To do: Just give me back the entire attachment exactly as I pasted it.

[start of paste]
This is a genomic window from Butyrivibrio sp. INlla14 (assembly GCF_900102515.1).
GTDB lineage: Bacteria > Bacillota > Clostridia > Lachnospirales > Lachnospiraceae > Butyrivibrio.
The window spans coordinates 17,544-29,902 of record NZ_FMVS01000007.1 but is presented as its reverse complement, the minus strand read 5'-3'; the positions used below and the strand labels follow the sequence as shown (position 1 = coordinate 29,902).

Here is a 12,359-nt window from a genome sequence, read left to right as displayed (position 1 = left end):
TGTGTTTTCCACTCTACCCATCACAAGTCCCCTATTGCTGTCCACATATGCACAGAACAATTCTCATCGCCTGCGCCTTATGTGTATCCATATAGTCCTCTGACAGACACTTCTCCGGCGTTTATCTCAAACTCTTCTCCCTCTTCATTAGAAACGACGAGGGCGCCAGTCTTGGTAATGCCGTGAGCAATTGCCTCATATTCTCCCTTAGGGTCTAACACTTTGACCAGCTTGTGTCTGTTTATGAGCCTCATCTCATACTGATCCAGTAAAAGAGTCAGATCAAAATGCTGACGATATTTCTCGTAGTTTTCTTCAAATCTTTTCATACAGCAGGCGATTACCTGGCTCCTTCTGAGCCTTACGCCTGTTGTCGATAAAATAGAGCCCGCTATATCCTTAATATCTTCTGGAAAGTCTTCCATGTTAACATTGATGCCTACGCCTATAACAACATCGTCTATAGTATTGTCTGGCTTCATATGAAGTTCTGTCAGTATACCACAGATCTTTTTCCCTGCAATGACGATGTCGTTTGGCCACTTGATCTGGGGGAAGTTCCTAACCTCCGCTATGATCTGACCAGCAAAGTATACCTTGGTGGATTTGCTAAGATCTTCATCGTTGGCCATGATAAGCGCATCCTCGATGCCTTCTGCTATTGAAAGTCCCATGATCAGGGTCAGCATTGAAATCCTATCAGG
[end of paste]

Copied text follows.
This is a genomic window from Butyrivibrio sp. INlla14 (assembly GCF_900102515.1).
GTDB lineage: Bacteria > Bacillota > Clostridia > Lachnospirales > Lachnospiraceae > Butyrivibrio.
The window spans coordinates 17,544-29,902 of record NZ_FMVS01000007.1 but is presented as its reverse complement, the minus strand read 5'-3'; the positions used below and the strand labels follow the sequence as shown (position 1 = coordinate 29,902).

Here is a 12,359-nt window from a genome sequence, read left to right as displayed (position 1 = left end):
TGTGTTTTCCACTCTACCCATCACAAGTCCCCTATTGCTGTCCACATATGCACAGAACAATTCTCATCGCCTGCGCCTTATGTGTATCCATATAGTCCTCTGACAGACACTTCTCCGGCGTTTATCTCAAACTCTTCTCCCTCTTCATTAGAAACGACGAGGGCGCCAGTCTTGGTAATGCCGTGAGCAATTGCCTCATATTCTCCCTTAGGGTCTAACACTTTGACCAGCTTGTGTCTGTTTATGAGCCTCATCTCATACTGATCCAGTAAAAGAGTCAGATCAAAATGCTGACGATATTTCTCGTAGTTTTCTTCAAATCTTTTCATACAGCAGGCGATTACCTGGCTCCTTCTGAGCCTTACGCCTGTTGTCGATAAAATAGAGCCCGCTATATCCTTAATATCTTCTGGAAAGTCTTCCATGTTAACATTGATGCCTACGCCTATAACAACATCGTCTATAGTATTGTCTGGCTTCATATGAAGTTCTGTCAGTATACCACAGATCTTTTTCCCTGCAATGACGATGTCGTTTGGCCACTTGATCTGGGGGAAGTTCCTAACCTCCGCTATGATCTGACCAGCAAAGTATACCTTGGTGGATTTGCTAAGATCTTCATCGTTGGCCATGATAAGCGCATCCTCGATGCCTTCTGCTATTGAAAGTCCCATGATCAGGGTCAGCATTGAAATCCTATCAGG